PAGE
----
Custom firmware on the Ubiquiti Ministation

We’re using a Ubiquiti Ministation as wifi-enabled SBC for a weather station project. There’s a lot to like, and a few things lacking. It has a single 802.11b/g interface, a single ethernet port, and a single console/serial port. Like? Most everything. Dislike? The single serial port, as we want to use it as a serial-to-network gateway, which means sacrificing the console. It also runs a custom Linux installation, which we can hack it to our devious needs.

Instructions for rebuilding the system are out there, but pretty brief. Here’s my experiences.

Ubiquiti provide the SDK as a tarball, as well as a MIPS toolchain as a i386 deb. That’s fine with me as I’m running Ubuntu, though sadly I’m running 64-bit, so I built up a small VirtualBox machine for development. Not optimal, but nothing wrong with it. It’s noted here that you could also build the MIPS compiler with buildroot. your mileage may vary.


  1. Download the SDK and toolchain from here, selecting the Ministation2 as the model. As of right now, the current firmware is v3.6.1.
  2. Install the toolchain on a i386 Debian/Ubuntu system.
  3. You’ll also need a few other packages. I got this list from here, so I can’t verify it’s correctness.

    $ sudo apt-get install sharutils fakeroot zlib1g-dev patch lzma flex bison

    If a package is missing, you’ll notice pretty quickly when the compile blows up.

  4. Unpack the SDK someplace convenient:

    $ mkdir ministation
    $ cd ministation
    $ tar -xjvf ~/SDK.UBNT.v3.6.1.4873.tar.bz2
    $ cd SDK.UBNT.v3.6.1.4873

First, let’s see how the SDK works out of the box. Note, I already have my ministation up, running, and configured properly. So what happens when I “upgrade” my ministation with a filesystem I’ve built myself.

First, build it:

$ make xs2

And go get a refreshing drink.

The resulting package will end up in a directory with a name like rootfs/XS2.ar2316.v3.6.1.unknown.110707.1210 which gives the Ubiquiti model (XS2), the chip (ar2316), version number (v3.6.1) and a date/timestamp (110707.1210). The unkown is where Ubiquiti puts a patch number (like 4873 in this case), not sure why that doesn’t make it through.

Conveniently, they also symlink in rootfs/XS2.ar2316.v3.6.1.latest which points to the latest build.

In that directory are a number of intermediate results, as well as a few .bin packages:

$ ls -al
total 38976
drwxr-xr-x 2 aaron aaron 4096 2011-07-14 16:17 .
drwxr-xr-x 14 aaron aaron 4096 2011-07-14 16:22 ..
-rw-r–r– 1 aaron aaron 678439 2011-07-14 16:17 bzImage
-rwxr-xr-x 1 aaron aaron 2605056 2011-07-14 16:17 squashfs.bin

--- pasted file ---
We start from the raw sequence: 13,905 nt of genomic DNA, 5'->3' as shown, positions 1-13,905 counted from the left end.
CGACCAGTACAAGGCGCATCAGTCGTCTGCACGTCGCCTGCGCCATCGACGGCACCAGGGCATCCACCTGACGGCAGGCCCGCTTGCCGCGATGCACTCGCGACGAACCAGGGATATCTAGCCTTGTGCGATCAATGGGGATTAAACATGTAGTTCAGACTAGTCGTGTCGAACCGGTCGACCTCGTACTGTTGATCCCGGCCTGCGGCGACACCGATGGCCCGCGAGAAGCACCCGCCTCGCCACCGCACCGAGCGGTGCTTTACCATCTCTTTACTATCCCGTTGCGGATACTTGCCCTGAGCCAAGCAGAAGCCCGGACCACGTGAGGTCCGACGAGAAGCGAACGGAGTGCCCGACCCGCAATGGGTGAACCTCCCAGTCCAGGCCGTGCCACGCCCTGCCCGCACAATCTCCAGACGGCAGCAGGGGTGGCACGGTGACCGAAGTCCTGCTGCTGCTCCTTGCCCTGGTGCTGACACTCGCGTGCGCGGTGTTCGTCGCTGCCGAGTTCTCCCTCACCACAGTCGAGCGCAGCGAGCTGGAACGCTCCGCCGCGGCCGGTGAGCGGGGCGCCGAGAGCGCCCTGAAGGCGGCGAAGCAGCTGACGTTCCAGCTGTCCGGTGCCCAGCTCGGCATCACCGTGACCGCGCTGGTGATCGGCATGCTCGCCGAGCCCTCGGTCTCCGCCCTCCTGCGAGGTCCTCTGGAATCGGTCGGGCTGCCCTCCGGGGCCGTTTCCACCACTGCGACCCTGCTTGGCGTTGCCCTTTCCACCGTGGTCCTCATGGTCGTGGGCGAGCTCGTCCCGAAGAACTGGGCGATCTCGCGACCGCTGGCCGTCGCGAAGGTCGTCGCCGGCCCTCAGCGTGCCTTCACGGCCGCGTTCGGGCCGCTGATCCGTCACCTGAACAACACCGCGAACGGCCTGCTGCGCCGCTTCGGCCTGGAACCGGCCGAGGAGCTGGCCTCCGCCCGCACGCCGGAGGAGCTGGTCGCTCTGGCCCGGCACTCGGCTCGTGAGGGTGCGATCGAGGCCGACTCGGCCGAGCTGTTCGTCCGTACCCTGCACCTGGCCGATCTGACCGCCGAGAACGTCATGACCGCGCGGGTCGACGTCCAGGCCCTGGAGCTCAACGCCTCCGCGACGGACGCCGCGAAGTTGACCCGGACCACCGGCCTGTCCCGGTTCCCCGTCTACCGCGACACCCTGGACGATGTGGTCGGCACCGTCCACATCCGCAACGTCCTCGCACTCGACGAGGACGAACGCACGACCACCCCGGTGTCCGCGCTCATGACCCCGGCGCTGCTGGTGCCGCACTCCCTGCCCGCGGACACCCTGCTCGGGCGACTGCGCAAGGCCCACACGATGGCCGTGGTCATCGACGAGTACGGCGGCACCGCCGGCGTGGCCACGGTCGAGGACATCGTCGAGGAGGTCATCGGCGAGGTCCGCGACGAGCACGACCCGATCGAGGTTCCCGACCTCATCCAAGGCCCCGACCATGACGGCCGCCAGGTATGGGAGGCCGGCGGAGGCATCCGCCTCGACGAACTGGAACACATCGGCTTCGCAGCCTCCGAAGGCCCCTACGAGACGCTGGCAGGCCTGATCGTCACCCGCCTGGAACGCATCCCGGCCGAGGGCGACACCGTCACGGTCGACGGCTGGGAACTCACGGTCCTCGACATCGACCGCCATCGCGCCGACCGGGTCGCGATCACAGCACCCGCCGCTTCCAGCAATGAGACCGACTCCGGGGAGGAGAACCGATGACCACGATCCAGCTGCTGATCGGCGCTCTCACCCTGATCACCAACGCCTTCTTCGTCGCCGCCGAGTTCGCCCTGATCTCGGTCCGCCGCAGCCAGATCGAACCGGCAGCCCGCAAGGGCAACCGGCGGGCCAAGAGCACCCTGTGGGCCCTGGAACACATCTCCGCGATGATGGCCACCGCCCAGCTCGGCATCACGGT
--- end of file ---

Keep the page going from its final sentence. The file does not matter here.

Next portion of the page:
-rwxr-xr-x 1 aaron aaron 493554 2011-07-14 16:17 vmlinux.lzma
-rwxr-xr-x 1 aaron aaron 25055859 2011-07-14 16:17 vmlinux.notstripped
-rw-r–r– 1 aaron aaron 3099018 2011-07-14 16:17 XS2.ar2316.v3.6.1.unknown.110714.1614-8M.bin
-rw-r–r– 1 aaron aaron 3099018 2011-07-14 16:17 XS2.ar2316.v3.6.1.unknown.110714.1614.bin
-rw-r–r– 1 aaron aaron 4858567 2011-07-14 16:17 XS2.ar2316.v3.6.1.unknown.110714.1614.debug_binaries.notstripped.tgz

Comparing XS2.ar2316.v3.6.1.unknown.110714.1614.bin to the “stock” Ubiquiti filesystem:

$ ls -l
total 9856
-rw-r–r– 1 amarburg amarburg 3244841 2011-07-19 10:50 MiniStation2-v3.6.1.build4866.bin

my version is a bit smaller. Hmm. Well, never mind.

Install the new version of the s/w through the the web interace. Luckily, the Ministation warns me I’m about to break things:

Well, let’s go. I monitored the process on the serial console (which is a separate topic).

Writing ‘FIS directory ‘ to /dev/mtd4(FIS directory ) … [[1300398.770000] Restarting system.
+Ethernet eth0: MAC address 00:15:6d:a4:14:ed
IP:, Gateway:
Default server:

RedBoot(tm) bootstrap and debug environment [ROMRAM]
Ubiquiti Networks certified release, version 0.9.00483.1103151313 – built 13:14:44, Mar 15 2011

Copyright (C) 2000, 2001, 2002, 2003, 2004 Red Hat, Inc.

Board: Ubiquiti Ubiquiti AR2315/6/7/8 based board (Ubiquiti PicoStation2 detected)

Arch: ar2316
RAM: 0x80000000-0x82000000, [0x80040b80-0x80fe1000] available
Flash: 0xbfc00000-0xbfff0000, in 64 blocks of 0x00010000 bytes each
== Executing boot script in 1.000 seconds – enter ^C to abort
RedBoot> cache off
RedBoot> fis load -d -e kernel
Trying LZMA decompression…
Image loaded from 0x80041000-0x801df23c
Entry point: 0x80196040, address range: 0x80042000-0x801bf000
RedBoot> go
[ 0.000000] CPU revision is: 00019064
[ 0.000000] Primary instruction cache 16kB, physically tagged, 4-way, linesize 16 bytes.
[ 0.000000] Primary data cache 16kB 4-way, linesize 16 bytes.
[ 0.000000] Linux version 2.4.27-ubnt0 (aaron@moa) (gcc version 3.3.3) #2 Tue Jul 19 10:55:22 NZST 2011

Much to my surprise, it worked. And, much to my surprise, my configuration has been maintained. Sweet.